that is hopes atm, is the AMD reference cooler is just that bad and its not that gpu makes that much heat. would be interesting to see how well it tests in an enclosed case with more on avg air flow and not open air bench which does kinda mess with results compared to real world use.

November 5, 2013 | 04:26 AM - Posted by Anonymous (not verified)

Tom's Hardware showed that the cards for press are MUCH faster than the retail cards... what do you think?

November 5, 2013 | 05:01 AM - Posted by arbiter

if it was ever proven that they sent out cards were faster then retail, would be a pretty big PR nightmare later.

edit: i am lookin at toms's review now and that is very suspect to me. difference between Press card and retail is around 15-20%. if it was ~5% could call within spec of slight differences in the cards but that is a little to much. since 290 on their test is almost same wonder if that is a press card as well? Love to get Ryans thoughts on that data though.

November 5, 2013 | 07:18 AM - Posted by Ryan Shrout

I have purchased some retail cards last night to investigate just this. We will find the truth!

November 5, 2013 | 07:33 AM - Posted by Anonymous (not verified)

thank you
AMD deserves to be shamed if the story is truly as it seems

November 6, 2013 | 09:00 AM - Posted by nobody special (not verified)

Make sure to run a LONG test inside a case also please. Part of their findings show it tanked more in speed as it got hotter (well duh I guess). Running open air is one thing, but how hot does it get running loops in a pc (or like you would see say, playing BF3/4 for hours)? Does it get so hot that it's dropping core speed to stay at 95 temps? Toms saw speeds drop into the 700's (~750 if memory serves) and he wasn't running his retails in a closed case either.

We need to start seeing tests running in a closed box if this is really what happens. I'm also wondering how a card like this affects your OC'ed CPU. If everything inside the box is hotter, wouldn't it affect your OC at least some (those not on water I'd guess).

One more point: It seems to me all NV has to do is release the same type of driver adding 10-12DB's of noise with a higher default clock speed and call it a day. That is all AMD did here right? I wouldn't be surprised by them doing this to get 780 speeds up just enough to top AMD, then 780TI on top of everything, though there are those 3 AAA games and lower tempts/noise that will mean something to some.
http://www.chiphell.com/thread-891408-1-1.html
780 TI scores above, 2880 cores, and faster clocks takes down a 690 is some stuff. Clock frequencies of 876MHz/928 MHz for the core/boost and 7GHz for the memory are specified. OCing 780TI will produce some fantastic perf with FULL SMX's on. I rather like NV's way here, of adding more resources than clocking it to death to win.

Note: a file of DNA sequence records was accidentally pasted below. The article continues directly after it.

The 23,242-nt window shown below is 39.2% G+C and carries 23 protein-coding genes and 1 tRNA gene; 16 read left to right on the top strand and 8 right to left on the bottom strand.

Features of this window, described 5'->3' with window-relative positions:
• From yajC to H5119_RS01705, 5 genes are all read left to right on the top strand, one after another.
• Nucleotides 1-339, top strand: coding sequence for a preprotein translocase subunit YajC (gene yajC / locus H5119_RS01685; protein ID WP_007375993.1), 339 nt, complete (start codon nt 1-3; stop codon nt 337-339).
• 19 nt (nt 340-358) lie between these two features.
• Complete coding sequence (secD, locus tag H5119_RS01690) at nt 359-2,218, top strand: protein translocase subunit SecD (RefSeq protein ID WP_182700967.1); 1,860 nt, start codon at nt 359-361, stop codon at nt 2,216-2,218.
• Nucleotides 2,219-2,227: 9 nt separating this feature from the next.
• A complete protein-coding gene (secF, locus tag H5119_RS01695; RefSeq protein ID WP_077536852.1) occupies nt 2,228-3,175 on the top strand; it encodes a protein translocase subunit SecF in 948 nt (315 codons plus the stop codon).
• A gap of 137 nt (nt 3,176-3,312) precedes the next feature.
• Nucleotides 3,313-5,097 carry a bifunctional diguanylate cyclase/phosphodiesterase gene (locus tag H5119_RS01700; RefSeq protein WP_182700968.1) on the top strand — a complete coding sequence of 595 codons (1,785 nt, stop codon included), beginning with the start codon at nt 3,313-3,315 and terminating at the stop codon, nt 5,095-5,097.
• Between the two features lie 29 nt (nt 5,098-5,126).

November 5, 2013 | 06:26 AM - Posted by spigzone (not verified)

Not that confusing, Rory Read wants to HURT Nvidia's high end gaming position and he now has the tools to do it.

Oxide Games -> "which lets us see dramatic increases in performance on Mantle-enabled systems" - is another indication Mantle is indeed going to bring, well, dramatic performance increases.

Eidos Montreal is implementing Mantle and is part of Square Enix ...

Just to stay competitive with the 290 Nvidia will need to drop the price of the 780 to $400.

What's Nvidia going to do in a week when APU13 reveals the full extent of AAA Mantle games in the pipeline and a working demo shows what Mantle is really capable of?

And aftermarket 290 and 290x cards start arriving to unlock even more power with much less noise and better temps?

Nvidia will be in a position it cannot be competitive with AMD 2xx cards without selling at a loss.

Rory Read is about to put a 4x4 up against Nvidia's head.

November 5, 2013 | 01:18 PM - Posted by arbiter

the 780/titan OC'ed to 1ghz is on about same level as the amd card.

November 5, 2013 | 07:58 AM - Posted by Anonymous (not verified)

At some point in time, with all the driver issues and bandwith constraints, of communicating data GPU to CPU over a 64 bit bus, or even uHSA over a 64 bit, designed for general purpose computing data bus, to regular memory is going to become too restraing for future games. At what point in time will GPUs with much larger data buses, available bandwidth, and much faster dedicated GPU memory, have to include a CPU/s on die with the GPU, a CPU that shares the same fat data bus with the GPU. Whould having a dedicated gaming CPU/GPU gaming box, on a PCI card be the way to go in the future? Imagine if AMD had the freedom to do with its x86 IP license, and its GPU IP, the same thing it does with the dedicated console hardware, unconstrained by the limited gaming compute/hardware restraints of the motherboard general purpose CPU.

November 5, 2013 | 08:01 AM - Posted by Anonymous (not verified)

Stupid question, but do any of those DVI ports output to the old VGA just incase you need to hook up to a monitor with VGA (temporarily)?

It looks like the dvi ports are DVI-D, which do not output analog signal for the VGA cable...

November 5, 2013 | 09:54 AM - Posted by snook

It is odd to me that one of the arguments is how much cooler 80C is...176F, that is still toasty :P

Tom's has a R9 290 with an aftermarket cooler modded to fit.
temps weren't discussed, but quiet was, and it was quiet and overclock to 1.15Ghz. That quiet R9 290 destroyed the GTX 780.

I'll make a prediction that the non-reference cards are gonna be better and that the GTX 780Ti is gonna need a price drop when the numbers post.

Nv has too much riding on the 780Ti. It can't just "beat" the 290 and 290X it has to rip them apart, not likely.

edit: also. gsync is NEVER going to work with AMD cards EVER.